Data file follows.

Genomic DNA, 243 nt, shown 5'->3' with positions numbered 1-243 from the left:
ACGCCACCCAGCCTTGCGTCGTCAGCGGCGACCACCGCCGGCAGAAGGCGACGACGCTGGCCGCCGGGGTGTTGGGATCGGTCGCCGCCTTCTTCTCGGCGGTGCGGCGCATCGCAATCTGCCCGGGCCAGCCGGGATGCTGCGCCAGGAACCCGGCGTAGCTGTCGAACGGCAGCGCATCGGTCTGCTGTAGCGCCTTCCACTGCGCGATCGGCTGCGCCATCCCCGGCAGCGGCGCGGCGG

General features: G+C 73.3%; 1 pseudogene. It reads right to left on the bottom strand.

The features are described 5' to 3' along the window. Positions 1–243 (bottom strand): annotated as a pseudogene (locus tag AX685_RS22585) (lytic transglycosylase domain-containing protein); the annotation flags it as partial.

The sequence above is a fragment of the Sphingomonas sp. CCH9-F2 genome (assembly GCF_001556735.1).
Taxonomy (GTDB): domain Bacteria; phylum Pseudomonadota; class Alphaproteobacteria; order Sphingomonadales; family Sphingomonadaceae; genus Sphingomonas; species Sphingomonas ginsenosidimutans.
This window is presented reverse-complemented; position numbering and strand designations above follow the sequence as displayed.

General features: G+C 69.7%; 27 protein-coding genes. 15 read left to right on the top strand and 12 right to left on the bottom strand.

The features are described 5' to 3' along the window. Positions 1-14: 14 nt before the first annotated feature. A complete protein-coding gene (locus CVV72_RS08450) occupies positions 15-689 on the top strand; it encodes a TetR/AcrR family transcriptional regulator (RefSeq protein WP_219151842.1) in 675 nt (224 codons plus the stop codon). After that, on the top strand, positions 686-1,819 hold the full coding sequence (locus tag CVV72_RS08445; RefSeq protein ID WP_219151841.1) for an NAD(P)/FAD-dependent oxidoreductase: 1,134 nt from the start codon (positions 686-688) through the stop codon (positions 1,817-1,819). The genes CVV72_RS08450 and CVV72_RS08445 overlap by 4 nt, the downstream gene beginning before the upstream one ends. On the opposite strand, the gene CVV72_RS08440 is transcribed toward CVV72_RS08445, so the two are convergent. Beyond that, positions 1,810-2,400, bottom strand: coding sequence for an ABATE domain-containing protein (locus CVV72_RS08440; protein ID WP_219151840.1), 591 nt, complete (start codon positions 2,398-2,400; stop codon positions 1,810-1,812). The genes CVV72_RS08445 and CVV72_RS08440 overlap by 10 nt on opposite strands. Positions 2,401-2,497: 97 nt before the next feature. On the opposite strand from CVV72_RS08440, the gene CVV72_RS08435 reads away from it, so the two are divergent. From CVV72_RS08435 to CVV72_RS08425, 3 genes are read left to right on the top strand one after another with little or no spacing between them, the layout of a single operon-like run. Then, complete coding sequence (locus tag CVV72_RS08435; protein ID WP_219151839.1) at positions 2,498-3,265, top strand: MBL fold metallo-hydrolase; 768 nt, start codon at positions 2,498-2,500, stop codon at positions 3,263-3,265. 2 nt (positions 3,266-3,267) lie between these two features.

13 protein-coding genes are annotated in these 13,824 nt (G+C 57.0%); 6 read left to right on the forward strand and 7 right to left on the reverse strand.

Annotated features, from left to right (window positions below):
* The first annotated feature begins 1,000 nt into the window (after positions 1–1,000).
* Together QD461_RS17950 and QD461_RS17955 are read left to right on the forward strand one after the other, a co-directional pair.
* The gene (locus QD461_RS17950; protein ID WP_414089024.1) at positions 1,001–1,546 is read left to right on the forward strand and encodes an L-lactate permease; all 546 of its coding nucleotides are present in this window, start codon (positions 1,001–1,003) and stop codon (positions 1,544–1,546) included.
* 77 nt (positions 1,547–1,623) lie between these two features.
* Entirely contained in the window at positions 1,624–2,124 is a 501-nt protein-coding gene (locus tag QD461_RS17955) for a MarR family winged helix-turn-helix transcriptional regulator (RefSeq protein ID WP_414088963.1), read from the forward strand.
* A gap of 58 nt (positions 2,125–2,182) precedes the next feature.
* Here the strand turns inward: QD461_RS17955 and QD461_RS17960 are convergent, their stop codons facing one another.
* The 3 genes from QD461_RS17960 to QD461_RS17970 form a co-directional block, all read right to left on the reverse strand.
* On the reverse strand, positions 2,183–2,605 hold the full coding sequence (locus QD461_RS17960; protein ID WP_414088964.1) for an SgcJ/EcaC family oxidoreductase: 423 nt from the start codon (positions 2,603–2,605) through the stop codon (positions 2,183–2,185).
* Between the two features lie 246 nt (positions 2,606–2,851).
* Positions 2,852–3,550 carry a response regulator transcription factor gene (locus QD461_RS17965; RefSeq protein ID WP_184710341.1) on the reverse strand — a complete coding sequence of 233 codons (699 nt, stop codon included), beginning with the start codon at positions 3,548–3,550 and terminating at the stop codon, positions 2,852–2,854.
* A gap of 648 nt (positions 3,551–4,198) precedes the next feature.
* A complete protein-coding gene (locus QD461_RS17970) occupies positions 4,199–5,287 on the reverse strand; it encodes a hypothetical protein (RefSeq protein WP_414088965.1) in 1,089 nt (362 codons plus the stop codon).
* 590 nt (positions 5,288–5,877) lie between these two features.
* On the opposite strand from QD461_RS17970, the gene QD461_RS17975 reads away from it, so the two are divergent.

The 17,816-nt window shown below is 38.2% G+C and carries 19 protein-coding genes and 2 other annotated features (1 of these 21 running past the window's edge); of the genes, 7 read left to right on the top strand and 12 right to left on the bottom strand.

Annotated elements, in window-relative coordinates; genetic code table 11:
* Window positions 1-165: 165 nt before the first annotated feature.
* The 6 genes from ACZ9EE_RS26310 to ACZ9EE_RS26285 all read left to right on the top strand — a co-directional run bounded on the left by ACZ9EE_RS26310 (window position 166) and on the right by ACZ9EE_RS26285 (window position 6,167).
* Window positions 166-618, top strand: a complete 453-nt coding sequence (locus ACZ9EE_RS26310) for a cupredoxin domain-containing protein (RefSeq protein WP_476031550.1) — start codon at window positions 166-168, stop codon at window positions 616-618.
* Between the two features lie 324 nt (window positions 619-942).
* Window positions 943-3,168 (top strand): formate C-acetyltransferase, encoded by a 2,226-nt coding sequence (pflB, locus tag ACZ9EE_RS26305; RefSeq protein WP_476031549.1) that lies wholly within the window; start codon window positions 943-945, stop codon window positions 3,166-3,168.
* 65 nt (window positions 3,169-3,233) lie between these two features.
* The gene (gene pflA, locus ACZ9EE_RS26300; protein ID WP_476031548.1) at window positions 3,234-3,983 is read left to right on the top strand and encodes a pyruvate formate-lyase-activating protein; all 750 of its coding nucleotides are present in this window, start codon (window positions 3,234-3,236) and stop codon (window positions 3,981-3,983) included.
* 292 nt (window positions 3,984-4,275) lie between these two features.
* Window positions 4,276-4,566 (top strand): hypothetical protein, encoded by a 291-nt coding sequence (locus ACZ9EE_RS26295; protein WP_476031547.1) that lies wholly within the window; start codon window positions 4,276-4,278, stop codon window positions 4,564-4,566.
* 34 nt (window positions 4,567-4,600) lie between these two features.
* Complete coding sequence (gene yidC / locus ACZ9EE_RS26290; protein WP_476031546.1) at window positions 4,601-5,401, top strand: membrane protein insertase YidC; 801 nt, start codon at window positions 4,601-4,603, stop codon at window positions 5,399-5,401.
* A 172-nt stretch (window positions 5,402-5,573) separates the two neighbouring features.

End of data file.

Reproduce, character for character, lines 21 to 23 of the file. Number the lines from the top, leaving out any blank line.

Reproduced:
* Between the two features lie 246 nt (positions 2,606–2,851).
* Positions 2,852–3,550 carry a response regulator transcription factor gene (locus QD461_RS17965; RefSeq protein ID WP_184710341.1) on the reverse strand — a complete coding sequence of 233 codons (699 nt, stop codon included), beginning with the start codon at positions 3,548–3,550 and terminating at the stop codon, positions 2,852–2,854.
* A gap of 648 nt (positions 3,551–4,198) precedes the next feature.